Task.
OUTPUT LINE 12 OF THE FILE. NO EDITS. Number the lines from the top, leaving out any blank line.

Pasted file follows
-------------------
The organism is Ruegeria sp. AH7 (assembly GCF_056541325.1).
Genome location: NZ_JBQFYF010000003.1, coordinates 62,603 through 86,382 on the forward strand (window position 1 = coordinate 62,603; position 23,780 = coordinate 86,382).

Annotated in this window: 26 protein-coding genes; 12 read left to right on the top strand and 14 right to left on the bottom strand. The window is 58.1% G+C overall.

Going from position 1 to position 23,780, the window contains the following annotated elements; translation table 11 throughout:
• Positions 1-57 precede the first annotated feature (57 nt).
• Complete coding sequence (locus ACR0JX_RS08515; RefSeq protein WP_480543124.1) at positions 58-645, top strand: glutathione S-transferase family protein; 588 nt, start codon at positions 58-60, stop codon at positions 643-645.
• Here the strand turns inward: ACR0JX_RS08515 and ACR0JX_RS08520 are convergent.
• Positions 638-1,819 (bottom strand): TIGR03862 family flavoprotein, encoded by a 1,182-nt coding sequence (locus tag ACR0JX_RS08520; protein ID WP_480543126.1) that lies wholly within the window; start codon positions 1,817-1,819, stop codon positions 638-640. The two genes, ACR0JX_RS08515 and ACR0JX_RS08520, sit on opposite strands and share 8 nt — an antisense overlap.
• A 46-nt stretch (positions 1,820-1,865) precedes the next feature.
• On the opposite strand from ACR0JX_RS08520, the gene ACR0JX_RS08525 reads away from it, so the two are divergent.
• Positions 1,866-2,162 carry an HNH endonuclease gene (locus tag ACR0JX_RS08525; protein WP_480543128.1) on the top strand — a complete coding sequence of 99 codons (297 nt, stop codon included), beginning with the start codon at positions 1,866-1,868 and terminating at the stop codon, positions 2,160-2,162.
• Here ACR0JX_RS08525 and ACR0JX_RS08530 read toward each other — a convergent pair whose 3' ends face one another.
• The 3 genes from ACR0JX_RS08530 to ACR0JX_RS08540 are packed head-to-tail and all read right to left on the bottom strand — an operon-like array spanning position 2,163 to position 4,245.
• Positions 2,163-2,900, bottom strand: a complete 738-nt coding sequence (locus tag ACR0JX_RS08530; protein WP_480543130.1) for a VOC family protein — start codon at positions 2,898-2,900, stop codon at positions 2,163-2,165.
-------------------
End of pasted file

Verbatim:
• Here ACR0JX_RS08525 and ACR0JX_RS08530 read toward each other — a convergent pair whose 3' ends face one another.